Hospital Employee Marks 50 Years with Intermountain Healthcare

Janet Frank

 (801) 357-7766

 janet.frank@imail.org

 9/28/2010

In the same year that To Kill a Mockingbird was first published and the largest earthquake ever recorded rocked the regions of Chile, Utah Valley Regional Medical Center’s own Brenda Young began working for the organization that is now Intermountain Healthcare. Young marked 50 years with Intermountain on September 26.

After a short time at Brigham Young University, Young transferred to LDS Hospital where she backed up Accounts Payable and worked in Payroll. In December of 1969, she transferred to Utah Valley Regional to work again in Accounts Payable and Payroll as the secretary to the controller and has been in that department ever since.

When Young started working at Utah Valley Regional, the 650 employees used a time card system. Employees had to punch their time cards and their managers had to add up the totals and verify the numbers. Young says the introduction of a computerized system allowed for less human error and made rounding more consistent. Today, nearly 4,400 employees in Intermountain’s Urban South Region (Utah County) continue using an automated system.

“We’ve come a long way,” Young says. “Intermountain has moved with the times as far as technology and things we’ve been able to do. We’ve got a good system.”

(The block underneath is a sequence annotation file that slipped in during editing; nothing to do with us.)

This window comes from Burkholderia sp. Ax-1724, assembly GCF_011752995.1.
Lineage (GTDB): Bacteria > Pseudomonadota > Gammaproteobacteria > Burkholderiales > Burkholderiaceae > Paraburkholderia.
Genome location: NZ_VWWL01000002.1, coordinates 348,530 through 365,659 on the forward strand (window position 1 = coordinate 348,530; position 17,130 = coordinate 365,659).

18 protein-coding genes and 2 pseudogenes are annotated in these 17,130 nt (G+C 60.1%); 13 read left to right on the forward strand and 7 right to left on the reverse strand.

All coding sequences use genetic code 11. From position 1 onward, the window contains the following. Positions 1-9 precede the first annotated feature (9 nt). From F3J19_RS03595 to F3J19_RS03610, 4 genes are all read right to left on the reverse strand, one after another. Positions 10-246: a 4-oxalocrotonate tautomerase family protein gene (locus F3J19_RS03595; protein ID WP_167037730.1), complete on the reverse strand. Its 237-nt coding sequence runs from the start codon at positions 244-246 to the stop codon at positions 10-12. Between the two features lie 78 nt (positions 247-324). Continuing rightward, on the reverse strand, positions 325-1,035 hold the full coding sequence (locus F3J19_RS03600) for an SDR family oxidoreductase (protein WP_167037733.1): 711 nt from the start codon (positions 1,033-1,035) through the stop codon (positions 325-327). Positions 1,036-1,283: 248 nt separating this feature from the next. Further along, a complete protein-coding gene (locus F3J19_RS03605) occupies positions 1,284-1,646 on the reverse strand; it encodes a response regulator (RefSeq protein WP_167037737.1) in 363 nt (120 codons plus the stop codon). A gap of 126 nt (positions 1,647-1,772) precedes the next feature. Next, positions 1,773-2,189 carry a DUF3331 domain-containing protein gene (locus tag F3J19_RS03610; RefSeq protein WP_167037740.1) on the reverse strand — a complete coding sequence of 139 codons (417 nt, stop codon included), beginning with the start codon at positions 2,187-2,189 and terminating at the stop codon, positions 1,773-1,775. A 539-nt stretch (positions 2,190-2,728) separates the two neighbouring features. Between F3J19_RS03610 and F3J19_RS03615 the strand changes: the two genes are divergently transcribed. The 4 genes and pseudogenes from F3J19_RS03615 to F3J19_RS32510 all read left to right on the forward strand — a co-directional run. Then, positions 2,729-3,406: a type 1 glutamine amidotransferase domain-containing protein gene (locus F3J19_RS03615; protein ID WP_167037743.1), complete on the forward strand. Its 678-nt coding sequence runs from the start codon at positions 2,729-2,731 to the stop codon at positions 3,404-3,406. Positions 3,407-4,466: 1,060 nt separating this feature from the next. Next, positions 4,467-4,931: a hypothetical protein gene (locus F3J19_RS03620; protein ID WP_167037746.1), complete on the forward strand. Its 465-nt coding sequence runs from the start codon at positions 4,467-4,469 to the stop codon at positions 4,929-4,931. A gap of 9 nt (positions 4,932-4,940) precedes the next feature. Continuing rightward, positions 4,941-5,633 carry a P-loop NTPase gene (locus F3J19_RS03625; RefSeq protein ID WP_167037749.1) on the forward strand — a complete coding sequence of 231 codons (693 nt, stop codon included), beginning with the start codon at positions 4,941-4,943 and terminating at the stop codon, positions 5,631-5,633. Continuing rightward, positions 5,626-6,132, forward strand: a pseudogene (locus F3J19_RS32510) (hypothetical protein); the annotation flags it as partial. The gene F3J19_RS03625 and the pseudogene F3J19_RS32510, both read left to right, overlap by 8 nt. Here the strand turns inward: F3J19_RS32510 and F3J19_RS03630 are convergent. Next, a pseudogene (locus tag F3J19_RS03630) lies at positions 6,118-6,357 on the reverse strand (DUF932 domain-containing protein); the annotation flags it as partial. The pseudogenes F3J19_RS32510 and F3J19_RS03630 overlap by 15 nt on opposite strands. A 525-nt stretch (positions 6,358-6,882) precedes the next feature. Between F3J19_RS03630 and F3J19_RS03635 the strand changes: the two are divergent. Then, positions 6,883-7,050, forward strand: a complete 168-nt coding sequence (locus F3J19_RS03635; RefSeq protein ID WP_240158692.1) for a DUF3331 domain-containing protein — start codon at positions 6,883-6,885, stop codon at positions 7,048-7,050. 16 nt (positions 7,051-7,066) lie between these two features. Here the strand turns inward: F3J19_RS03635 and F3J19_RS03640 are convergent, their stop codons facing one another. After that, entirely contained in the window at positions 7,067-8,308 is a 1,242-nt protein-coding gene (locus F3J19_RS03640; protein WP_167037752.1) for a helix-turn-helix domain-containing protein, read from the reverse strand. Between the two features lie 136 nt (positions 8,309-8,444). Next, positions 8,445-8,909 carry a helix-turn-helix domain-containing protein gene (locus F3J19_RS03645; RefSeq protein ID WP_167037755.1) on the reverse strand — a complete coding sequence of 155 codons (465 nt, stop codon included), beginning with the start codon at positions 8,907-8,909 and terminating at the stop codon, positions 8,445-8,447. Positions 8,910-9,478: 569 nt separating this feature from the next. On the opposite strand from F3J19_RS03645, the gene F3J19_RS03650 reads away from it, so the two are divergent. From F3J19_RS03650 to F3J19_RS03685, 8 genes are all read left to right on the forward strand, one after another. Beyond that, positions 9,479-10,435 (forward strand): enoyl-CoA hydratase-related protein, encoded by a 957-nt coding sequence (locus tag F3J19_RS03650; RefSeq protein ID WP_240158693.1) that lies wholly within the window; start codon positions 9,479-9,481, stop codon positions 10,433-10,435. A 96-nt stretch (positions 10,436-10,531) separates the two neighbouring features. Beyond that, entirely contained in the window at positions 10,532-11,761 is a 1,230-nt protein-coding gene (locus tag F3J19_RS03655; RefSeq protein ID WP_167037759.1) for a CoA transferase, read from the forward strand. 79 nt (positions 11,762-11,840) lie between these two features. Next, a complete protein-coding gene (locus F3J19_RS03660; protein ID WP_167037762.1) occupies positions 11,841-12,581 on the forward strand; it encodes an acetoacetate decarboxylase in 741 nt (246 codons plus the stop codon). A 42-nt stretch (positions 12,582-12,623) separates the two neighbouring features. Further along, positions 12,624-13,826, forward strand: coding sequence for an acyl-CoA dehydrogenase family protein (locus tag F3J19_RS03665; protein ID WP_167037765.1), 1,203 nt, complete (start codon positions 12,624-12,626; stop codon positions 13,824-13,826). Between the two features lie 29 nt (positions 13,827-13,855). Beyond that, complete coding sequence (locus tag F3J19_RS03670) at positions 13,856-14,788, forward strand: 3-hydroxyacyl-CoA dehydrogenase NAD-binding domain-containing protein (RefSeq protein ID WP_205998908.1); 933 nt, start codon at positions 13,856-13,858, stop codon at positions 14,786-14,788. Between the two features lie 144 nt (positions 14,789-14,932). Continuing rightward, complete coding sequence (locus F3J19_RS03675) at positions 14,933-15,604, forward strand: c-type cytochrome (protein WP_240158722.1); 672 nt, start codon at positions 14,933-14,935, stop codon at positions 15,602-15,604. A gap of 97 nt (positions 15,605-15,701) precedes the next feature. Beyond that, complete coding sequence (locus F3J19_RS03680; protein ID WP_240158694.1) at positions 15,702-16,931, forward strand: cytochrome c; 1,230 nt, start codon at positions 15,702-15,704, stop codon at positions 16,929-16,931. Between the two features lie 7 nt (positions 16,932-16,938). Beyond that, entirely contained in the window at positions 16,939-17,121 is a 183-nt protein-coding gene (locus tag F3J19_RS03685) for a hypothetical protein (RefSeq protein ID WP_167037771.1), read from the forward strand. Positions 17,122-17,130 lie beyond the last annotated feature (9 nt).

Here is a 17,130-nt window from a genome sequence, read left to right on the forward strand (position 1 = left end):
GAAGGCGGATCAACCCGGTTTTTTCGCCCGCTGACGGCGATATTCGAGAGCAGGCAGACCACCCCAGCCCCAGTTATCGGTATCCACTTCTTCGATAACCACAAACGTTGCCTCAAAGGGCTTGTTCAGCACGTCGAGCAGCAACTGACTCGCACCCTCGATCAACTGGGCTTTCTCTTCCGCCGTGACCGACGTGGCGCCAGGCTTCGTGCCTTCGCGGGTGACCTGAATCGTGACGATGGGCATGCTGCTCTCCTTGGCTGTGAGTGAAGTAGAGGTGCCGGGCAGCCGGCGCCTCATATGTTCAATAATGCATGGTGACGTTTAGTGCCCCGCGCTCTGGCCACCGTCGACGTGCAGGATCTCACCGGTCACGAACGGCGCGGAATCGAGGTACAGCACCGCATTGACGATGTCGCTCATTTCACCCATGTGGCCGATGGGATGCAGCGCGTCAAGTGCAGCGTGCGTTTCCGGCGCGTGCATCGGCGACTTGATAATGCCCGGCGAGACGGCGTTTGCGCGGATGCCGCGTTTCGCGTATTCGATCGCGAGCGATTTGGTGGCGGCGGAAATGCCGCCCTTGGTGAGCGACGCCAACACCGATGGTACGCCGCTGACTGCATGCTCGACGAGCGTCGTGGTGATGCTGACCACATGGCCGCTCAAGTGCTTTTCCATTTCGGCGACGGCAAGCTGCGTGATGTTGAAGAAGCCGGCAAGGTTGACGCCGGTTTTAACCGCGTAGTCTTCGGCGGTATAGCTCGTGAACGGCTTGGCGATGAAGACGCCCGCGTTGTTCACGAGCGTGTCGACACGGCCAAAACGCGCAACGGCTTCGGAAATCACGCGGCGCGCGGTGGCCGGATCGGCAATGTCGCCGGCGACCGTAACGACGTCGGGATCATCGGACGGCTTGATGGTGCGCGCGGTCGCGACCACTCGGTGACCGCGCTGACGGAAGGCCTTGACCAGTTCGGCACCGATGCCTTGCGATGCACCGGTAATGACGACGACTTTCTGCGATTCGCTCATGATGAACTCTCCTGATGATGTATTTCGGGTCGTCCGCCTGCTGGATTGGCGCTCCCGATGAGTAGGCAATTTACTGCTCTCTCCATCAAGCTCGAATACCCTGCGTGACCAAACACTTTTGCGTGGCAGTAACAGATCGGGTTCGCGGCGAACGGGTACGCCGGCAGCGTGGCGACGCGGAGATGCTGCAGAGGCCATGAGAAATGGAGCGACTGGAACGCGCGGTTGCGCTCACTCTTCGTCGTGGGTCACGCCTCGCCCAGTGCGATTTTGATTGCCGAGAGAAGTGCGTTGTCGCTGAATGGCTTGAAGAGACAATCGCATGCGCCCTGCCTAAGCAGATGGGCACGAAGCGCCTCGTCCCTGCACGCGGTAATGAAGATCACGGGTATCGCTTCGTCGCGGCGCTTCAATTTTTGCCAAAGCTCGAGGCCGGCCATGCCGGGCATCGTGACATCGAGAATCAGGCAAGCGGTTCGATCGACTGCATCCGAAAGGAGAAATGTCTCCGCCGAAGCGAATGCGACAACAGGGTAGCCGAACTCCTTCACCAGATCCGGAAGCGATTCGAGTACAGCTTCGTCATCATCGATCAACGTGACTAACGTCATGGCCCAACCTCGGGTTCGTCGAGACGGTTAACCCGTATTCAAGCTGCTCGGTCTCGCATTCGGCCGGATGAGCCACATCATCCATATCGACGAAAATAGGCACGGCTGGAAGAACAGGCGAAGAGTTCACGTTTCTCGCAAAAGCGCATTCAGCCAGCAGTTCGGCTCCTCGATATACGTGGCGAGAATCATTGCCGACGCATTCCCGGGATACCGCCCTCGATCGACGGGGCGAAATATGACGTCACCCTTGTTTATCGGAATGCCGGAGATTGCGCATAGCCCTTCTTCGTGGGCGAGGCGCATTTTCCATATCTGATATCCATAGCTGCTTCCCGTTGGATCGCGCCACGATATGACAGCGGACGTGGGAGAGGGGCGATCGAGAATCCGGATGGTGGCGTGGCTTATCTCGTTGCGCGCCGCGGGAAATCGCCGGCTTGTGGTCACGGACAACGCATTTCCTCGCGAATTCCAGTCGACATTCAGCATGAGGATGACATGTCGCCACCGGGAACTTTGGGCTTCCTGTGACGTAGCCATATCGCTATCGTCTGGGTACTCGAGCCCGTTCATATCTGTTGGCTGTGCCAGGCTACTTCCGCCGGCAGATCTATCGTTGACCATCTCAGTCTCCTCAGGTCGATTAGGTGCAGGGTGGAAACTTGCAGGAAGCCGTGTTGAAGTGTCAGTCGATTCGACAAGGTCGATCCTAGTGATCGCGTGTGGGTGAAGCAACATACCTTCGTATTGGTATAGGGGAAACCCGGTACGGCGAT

Before the computers, doing payroll was quite an operation. Young used to enter data on payroll Monday from 7 a.m. to 10 or 11 at night. She would come back in on Tuesday in order to hurry and finish before noon. Now, Young is done before 2 p.m. on payroll Monday.

When Intermountain Healthcare was formed, Young says not much changed. “We saw very little difference,” Young says. “I’m sure there was a lot of change on how things were run, but we didn’t see much change. Pretty much everyone stayed in place.”

Young received the Employee of the Year in the late 1980s. During her time at Utah Valley Regional, Young has moved offices seven times and has had eight different bosses.

“The best part of the whole thing is the people,” Young says. “You make a lot of friends over the years. It’s hard to see them go.”

Along with doing payroll for half of a century, Young loves to read and is an avid BYU football fan. She has had season tickets to their games every year since the mid-1960s. She has had several church assignments, including working with the Cub Scouts. She also loves rocks and is a recreational organist—which she says has brought a lot of enjoyment and stress relief to her life.

“It’s not been an exciting life, but it’s been a fun one,” Young says. “It’s been a good job. I wouldn’t have asked for anything nicer.”
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